How it grows on May 7, 2008

Wednesday, May 07, 2008

In the garden today, my garlic and onions are about knee high, the radishes are plumping up, and we should have our first taste of this season's crop of strawberries on or about... tomorrow! My mouth waters at the mere thought of it.

The first edibles from this year's garden turned out to be chives and mustard greens. We've been making good use of the chives; I love them on a baked or grilled potato or mixed into a potato salad.

Mustard Greens, Red Giant

The mustard greens are another story; those are taking a bit of getting used to. Eaten raw, they're so sharp and peppery that I can just about feel the optical nerves of my eyeballs tying into a knot in the back of my head, just before my sinus cavities get blasted out. It sounds like I'm exaggerating, I know, but really, these greens pack a punch -- almost like horseradish -- and they have that kind of effect on me. I've found that cooking the leaves tames the spiciness, and that's the way I prefer to eat them. I usually chop a few leaves, boil them in water for a few minutes, and then stir them into pasta. They're good that way.

Culinary qualities aside, I've discovered that the Red Giant mustard greens make a beautiful visual addition to the garden in the early spring when not much else is going on. I planted these from seed in my community garden plot last July, transplanted them to our new home last October, and they really started taking off in February. Now they're bolting to seed, which I plan to collect for a new crop of mustards in the fall.


Blogger Brie Dodson said...

Ahh, mustard greens. I can clearly recall being punished in first grade for insisting that mustard was not only a condiment, but also a plant. ;-) I lived in an East Texas college town where my family had moved after owning a house with a large garden. The student teacher who punished me came from Dallas and had evidently never seen a mustard seed, plant, or green in her life. Sorry to say my punishment stood.

Mustard greens will taste pretty darn good if you just keep cooking them. Get a couple of pieces of bacon going, and wilt some onions. Then put in the mustard greens, maybe also a ham hock if you have one (in which case forget the bacon - wilt the onions in saved bacon grease instead) and don't worry about how long the pot stays on the stove. Everything will smooth out. ;-)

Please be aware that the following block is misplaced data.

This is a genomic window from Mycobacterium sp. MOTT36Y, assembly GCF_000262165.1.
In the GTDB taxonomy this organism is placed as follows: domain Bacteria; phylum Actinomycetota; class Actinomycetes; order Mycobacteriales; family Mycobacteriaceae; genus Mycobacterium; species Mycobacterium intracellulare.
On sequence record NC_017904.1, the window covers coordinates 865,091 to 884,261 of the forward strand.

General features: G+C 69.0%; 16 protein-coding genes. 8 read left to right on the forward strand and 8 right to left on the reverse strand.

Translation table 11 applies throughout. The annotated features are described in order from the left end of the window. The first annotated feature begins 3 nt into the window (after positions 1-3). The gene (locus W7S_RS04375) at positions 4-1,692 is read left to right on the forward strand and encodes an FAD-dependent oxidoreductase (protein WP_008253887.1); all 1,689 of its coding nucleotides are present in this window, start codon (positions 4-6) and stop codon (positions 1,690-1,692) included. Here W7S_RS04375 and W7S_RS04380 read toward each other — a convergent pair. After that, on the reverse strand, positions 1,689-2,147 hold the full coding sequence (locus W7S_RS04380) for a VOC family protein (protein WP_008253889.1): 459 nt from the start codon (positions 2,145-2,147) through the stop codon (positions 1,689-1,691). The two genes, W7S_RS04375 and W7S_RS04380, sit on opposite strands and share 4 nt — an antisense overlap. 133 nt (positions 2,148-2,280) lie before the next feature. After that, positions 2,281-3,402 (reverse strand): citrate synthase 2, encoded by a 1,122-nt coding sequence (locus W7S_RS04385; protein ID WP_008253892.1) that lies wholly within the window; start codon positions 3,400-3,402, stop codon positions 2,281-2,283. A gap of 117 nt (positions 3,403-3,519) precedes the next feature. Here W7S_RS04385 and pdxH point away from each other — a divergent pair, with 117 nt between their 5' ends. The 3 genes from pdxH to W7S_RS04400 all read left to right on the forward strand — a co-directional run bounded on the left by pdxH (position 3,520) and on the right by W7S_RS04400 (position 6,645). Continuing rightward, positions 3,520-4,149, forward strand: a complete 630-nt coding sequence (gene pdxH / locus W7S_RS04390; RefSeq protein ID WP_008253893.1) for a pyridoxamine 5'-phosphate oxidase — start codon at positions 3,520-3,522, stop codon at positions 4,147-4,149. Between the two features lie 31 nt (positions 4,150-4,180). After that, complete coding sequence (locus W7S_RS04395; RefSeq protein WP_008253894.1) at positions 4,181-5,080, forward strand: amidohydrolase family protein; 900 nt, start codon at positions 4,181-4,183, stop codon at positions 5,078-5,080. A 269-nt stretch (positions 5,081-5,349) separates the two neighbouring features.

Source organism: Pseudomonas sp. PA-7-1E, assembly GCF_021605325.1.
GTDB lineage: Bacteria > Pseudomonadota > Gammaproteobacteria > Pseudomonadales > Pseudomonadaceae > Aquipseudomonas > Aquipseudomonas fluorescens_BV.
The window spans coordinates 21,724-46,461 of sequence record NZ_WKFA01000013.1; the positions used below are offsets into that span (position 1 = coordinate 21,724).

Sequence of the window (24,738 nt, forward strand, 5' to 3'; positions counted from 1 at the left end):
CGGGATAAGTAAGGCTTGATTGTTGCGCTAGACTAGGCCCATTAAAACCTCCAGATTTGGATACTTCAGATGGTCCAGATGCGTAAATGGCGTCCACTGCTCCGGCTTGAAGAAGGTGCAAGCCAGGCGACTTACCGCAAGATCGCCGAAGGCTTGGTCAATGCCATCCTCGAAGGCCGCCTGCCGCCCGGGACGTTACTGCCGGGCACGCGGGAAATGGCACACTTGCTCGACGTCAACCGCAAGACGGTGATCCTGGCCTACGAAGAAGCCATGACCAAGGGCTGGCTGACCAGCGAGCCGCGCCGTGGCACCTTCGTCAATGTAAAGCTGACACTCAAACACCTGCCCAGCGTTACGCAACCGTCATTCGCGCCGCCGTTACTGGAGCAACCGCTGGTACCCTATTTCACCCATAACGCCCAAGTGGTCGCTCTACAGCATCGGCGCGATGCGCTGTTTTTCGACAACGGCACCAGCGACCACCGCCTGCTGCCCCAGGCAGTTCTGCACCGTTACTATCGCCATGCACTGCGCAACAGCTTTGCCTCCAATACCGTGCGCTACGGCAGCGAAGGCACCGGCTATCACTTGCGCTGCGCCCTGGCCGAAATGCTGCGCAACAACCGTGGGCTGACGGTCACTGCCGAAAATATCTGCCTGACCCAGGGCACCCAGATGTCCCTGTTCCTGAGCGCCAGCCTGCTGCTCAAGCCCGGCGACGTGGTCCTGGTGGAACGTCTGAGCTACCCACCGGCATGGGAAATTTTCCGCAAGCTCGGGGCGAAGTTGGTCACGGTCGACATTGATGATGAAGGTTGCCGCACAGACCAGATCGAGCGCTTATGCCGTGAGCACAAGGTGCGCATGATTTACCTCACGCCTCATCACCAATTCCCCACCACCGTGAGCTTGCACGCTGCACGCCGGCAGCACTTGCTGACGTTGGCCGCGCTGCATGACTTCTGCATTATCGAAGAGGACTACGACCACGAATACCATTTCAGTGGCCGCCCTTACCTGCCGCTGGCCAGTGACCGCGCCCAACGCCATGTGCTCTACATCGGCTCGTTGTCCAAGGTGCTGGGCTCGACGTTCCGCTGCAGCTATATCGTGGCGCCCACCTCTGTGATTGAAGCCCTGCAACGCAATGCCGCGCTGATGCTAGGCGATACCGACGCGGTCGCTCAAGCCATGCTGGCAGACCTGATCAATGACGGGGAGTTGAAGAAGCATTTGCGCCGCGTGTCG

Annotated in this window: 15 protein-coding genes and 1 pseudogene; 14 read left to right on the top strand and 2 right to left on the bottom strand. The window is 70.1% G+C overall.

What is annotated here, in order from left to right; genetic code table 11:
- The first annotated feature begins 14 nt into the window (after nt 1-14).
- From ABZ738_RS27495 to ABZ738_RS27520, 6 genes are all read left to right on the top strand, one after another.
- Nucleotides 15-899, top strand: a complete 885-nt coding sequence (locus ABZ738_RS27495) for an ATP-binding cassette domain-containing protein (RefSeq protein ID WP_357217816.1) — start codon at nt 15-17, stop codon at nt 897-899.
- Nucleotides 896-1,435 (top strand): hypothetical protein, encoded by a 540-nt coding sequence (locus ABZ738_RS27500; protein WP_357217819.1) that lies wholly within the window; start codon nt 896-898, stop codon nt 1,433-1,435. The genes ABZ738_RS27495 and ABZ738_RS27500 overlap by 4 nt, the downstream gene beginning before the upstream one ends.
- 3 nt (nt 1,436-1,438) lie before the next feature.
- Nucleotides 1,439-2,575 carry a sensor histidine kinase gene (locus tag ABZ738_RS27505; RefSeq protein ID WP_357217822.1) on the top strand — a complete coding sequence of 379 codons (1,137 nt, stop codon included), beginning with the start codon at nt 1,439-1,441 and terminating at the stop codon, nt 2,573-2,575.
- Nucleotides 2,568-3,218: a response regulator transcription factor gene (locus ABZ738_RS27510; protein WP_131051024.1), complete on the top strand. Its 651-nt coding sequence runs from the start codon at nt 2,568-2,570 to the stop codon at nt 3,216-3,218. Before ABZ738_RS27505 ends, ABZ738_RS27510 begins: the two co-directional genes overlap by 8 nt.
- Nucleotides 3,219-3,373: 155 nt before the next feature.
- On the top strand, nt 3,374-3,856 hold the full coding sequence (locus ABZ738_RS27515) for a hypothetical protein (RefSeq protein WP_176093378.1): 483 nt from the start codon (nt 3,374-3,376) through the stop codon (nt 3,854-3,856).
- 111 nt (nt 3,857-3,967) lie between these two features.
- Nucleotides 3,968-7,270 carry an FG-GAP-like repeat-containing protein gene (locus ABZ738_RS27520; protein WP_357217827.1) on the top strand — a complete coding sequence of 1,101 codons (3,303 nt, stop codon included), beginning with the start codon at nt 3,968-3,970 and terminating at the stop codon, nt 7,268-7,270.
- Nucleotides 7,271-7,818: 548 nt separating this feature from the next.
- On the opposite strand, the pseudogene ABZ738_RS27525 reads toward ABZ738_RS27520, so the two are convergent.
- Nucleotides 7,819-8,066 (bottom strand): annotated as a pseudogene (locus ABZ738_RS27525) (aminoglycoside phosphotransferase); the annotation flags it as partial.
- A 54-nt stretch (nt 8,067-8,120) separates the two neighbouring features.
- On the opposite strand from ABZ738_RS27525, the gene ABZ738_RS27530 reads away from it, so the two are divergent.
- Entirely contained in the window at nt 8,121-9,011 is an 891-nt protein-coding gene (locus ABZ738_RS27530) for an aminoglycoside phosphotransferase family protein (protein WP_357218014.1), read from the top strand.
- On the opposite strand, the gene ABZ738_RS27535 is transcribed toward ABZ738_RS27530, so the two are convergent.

Mustard greens are still nothing like turnip greens, though. I do hope you are growing turnips! (And will try a few of them raw - when they are small and young, they taste wonderful.)

8:57 PM  
Blogger Aunt Debbi/kurts mom said...

I love my mustard, but my kids won't eat it. They do love the less spicy swiss chard.

10:33 PM  
Blogger Carol Michel said...

Your garden sounds like it is really taking off. Strawberries already?

Carol, May Dreams Gardens

7:24 AM  
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8:11 AM  
Blogger lawremc said...

I'm with Brie. Mustard greens are definitely enhanced with cooking with some type of pork. At our house we always combine mustard greens with turnips to add some zip to them.

Next year---watch out for several pests that love mustard greens but will attach other veggies as well. Check out this on vegetable weevils from my colleague's blog (Heart of Dixie Gardener)
Those weevils had hosted on collards and turnips from last fall and were wiping out new tomato transplants this spring.

9:36 AM  
Anonymous Anonymous said...

Try the mustard greens on a roast beef sandwich with provolone. YUM!

Chives were my first edibles also. But my strawberries are just beginning to flower.

Your beds looks great. Makes me want to go home and clean up my garden. :)

12:15 PM  
Blogger David (Snappy) said...

Cool,I have Mustard Greens growing and I wandered how to eat them.I picked off some baby leaves today and they have a lovely taste.I thought they would be lettuce like, but their flavour is quite distinct.I made Cat try some too.You're Strawberrys look yummy.I only have a few flowers on my plants.Roll on July!

6:11 PM  
Blogger Ed Bruske said...

Good for you, Christa, collecting the seed. I may be that far along next year.

10:19 AM  
Blogger Tira said...

I love the baby mustard greens mixed in salads, they are also great in fresh, not fried (what Americans call Vietnamese style) spring rolls.
Well the sinus clearing is a good thing, there are studies that suggest the rise in cancers and other ailments in the West are partly because with wealth we have moved away from bitter and pungent tasting vegetables to only sweet tasting fruits and vegetables.
When I was a child in Trinidad cancer was very uncommon among the Indian population, who then ate lots of mustard greens, Asian radish (mooli), bitter melon, chili, tumeric etc. I actually didn't like those vegetables as a child, but now they are a delicacy among adults.

5:17 AM  

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